Varied, but mostly good. On arrival by train, he found departure screens and town centre map, plus plenty of blue "pedestrian" signs to the main bus stops.
The lack of a list of departure stands at Kings Statue caused fbb some short term grief and he recommends that this list be displayed in all the shelters.
Crazily, there were no timetables displayed at the Kings Statue terminal, but at least the departure screens were all working.

On the positive side, however, there were posters promoting several key services. The 24 hour service on route 1 ...
... now runs all night on Thursday/Friday in addition to Friday/Saturday and Saturday/Sunday. Can any other medium sized seaside resort claim a 24 hour bus service of any kind?

Service 10 and service 4 also have posters ...
... as do all the Summer Seasonal services that have started earlier than in previous years.
As if to emphasise quality, routes 2 and 10 are operated with vehicles adorned by a coloured "wedge" matching poster and timetable publicity.
Then there's the excellent company timetable book. Sadly, it is a timetable book with a snag. There is no obvious place to obtain one. On Saturday, fbb found his box of delights on the service 501; but it was simply a cardboard box plonked unceremoniously in the luggage rack. It wasn't even labelled "New Timetable; Help Yourself".

Later in the season, when the tourists begin to arrive in droves, how will they discover where they might be tempted to travel?

As Roger French wrote

"There are still many things to be done." Too right buddy!
Four-Track Ferroequinological Fantasy
The historic display of trains past, present a future paraded north of York yesterday was a superb event. Thanks to a correspondent on Twitter, fbb can reprint a superb photo of the four abreast, and in brighter colour than the aerial films shown on most TV news programmes.
The train of the future has been dubbed Azuma by the PR people. Apparently this is a Japanese word; but fbb prefers the anglicised version. "Travel on the East Coast Main Line in A Zoomer - our new train"
 Next Weymouth blog : Tuesday 25th April 

Sunday, 23 April 2017

By Bus to Bill

From Prayer to Portland
Mrs fbb attended a women's prayer and bible teaching day at Crossways, near Dorchester; to be precise at St Aldhelm's Church.
fbb provided a chauffeur service and then sought to entertain himself whilst the wife was doing what it said on the tin. A year ago he set off east to Bournemouth (read again).

This year he journeyed west ...
... to Weymouth. The main reason was to take an open top bus ride to Portland Bill as First in Wessex Dorset and South Somerset (slick and tidy name, eh?) had started some of its seasonal services much earlier than previously.

But when your eager and excited traveller arrived a Moreton Station things were not as they should be. An up train was just leaving at an unscheduled time ...
... and the down train (scheduled every hour) was two trains.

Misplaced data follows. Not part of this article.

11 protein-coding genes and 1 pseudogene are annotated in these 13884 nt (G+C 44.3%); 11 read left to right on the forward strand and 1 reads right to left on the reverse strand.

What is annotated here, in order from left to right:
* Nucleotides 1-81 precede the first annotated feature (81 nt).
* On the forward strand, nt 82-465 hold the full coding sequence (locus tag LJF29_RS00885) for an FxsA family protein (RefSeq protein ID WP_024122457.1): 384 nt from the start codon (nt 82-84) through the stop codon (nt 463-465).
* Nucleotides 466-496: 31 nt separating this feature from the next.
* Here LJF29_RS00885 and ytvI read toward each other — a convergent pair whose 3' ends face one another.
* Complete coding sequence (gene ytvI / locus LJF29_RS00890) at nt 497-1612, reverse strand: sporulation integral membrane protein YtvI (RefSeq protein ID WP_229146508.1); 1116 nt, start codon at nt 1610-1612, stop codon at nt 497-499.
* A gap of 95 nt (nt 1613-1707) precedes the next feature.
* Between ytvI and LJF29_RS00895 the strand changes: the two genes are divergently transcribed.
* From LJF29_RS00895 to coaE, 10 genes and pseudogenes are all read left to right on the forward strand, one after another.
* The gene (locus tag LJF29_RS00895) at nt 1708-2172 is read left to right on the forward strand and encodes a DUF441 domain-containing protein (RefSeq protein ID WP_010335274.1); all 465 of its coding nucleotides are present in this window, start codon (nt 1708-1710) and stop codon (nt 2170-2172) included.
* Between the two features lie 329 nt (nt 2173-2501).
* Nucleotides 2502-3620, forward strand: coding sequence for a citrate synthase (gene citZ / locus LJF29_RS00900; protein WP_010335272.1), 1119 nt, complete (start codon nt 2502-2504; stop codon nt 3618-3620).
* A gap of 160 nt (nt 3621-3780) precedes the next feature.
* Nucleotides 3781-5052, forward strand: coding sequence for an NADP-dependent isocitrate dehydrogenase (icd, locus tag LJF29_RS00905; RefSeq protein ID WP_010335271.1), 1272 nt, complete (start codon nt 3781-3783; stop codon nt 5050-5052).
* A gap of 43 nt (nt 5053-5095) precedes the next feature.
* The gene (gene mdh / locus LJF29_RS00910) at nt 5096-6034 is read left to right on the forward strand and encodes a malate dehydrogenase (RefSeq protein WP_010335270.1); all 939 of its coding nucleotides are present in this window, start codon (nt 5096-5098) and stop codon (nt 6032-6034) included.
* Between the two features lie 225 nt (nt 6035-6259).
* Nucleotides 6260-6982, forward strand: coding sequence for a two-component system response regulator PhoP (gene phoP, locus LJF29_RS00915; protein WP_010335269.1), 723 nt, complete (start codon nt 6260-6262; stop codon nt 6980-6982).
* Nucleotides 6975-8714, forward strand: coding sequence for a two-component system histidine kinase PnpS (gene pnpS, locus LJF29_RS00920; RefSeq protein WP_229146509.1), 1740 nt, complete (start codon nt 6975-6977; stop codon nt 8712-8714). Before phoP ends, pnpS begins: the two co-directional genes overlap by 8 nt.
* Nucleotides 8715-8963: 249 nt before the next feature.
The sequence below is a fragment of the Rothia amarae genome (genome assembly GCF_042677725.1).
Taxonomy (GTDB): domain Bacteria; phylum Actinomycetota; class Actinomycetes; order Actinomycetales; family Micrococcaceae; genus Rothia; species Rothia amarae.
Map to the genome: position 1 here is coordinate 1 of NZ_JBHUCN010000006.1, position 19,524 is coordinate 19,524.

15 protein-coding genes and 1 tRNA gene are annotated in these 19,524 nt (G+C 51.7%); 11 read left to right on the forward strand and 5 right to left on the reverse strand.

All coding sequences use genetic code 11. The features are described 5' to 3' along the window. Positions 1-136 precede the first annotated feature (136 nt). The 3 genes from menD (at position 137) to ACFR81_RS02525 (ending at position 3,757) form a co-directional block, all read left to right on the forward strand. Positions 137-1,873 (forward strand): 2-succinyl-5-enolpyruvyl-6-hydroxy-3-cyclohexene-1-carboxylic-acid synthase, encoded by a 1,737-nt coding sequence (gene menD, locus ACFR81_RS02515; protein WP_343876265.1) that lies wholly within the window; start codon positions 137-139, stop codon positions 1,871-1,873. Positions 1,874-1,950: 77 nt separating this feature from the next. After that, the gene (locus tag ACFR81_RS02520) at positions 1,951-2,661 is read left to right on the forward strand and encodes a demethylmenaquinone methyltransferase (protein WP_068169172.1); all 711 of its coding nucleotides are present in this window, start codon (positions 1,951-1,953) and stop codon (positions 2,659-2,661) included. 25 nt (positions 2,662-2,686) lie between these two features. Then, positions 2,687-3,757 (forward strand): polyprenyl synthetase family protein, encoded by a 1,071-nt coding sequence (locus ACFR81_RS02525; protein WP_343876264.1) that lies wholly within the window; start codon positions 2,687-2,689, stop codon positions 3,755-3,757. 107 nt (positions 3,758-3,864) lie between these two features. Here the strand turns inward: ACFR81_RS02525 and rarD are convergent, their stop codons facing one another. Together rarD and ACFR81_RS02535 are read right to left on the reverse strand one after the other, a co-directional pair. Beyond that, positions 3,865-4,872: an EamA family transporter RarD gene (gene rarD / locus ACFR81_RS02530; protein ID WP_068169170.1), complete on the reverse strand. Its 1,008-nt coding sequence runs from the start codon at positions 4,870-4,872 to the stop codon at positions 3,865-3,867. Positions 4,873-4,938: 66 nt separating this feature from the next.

And yes, fbb had checked the timetable but, oh foolish one, not the disruptions page or the journey planner. The result, of course, was no indication that anything was up. The truth was revealed on a poster espied at Weymouth.
It showed a bus service (in RED) between Poole and Wareham and two trains an hour serving all stops between Wareham and Weymouth; double the frequency for insignificant little Moreton!

First have done a pretty good job with the Weymouth network as we shall see in due course. This, combined with some good displays at the station (just outside the building, near the taxi rank) ...
... should make things very easy. Confidently, without checking the station displays, fbb set off the Kings Statue to find his service 501; only to discover that there was no list of departures by stand in any of the shelters. A creaky stagger from K1 to K7 did not reveal any sign of route 501.

If in doubt as a man with "First" on his jacket. "K6, look here comes the bus now."
How had fbb missed the stand? Because the 501 is half-heartedly branded as part of the Jurassic Coaster network and the route number is relegated to small print at the corner of the poster.
Really, it would ave been easier if a map and list of services at each stand were available glued firmly to every shelter.

N528 LHG has had a varied history with a variety of owners ...
... but has been a Weymouth open topper for ten years. Despite its vintage, the bus performed well on the hilly route to Portland Bill. The route lacks some of the beauty of other OT services with a very strange nip off the main road to pass the National Sailing Academy. Sadly the pervading memory is of seedy works yards populated by old containers.
Another wiggle takes us via Portland Castle ...
... which looks a lot more attractive from the other side.
Nearby boarded-up buildings spoil the effect somewhat.
As far as Easton, the 501 almost mirrors the frequent First route 1 to Southwell ...
... both services offering glorious views along Chesil Bank. On its outward run, our 501 does a little wiggle at the top of the hill (The Heights) to allow views back to Weymouth.
A nice touch.
But our route now runs via the east coast of the "island". Portland always was an industrial area, with the detritus of quarries for Portland Stone being evident on both sides of this road.
 But soon, we arrive at the southerly tip, Portland Bill itself.
The lighthouse has a visitor centre but fbb had no time to visit as he needed to return straight away to Weymouth. Six open top riders travelled to Bill plus a smattering of locals making journeys equivalent to service 1. Of those six, four returned immediately to Weymouth.

Not a busy run!

Noting he other two (disused) lighthouses, namely the Old Higher light (in private hands) ...
... and the Old Lower light (restored, but non working) ...
... your author made his chilly top deck way back, as outward route reversed, to collect Mrs fbb from Crosssways.

One definite bonus is that all the Weymouth summer routes numbered in the 500s accept OAP passes. So, at £3.70 return for the train, nowt for the bus and just over a fiver for comestibles, the old man had a cheap and rewarding day.

More about timetables etc. tomorrow.

 Next Weymouth blog : Monday 24th April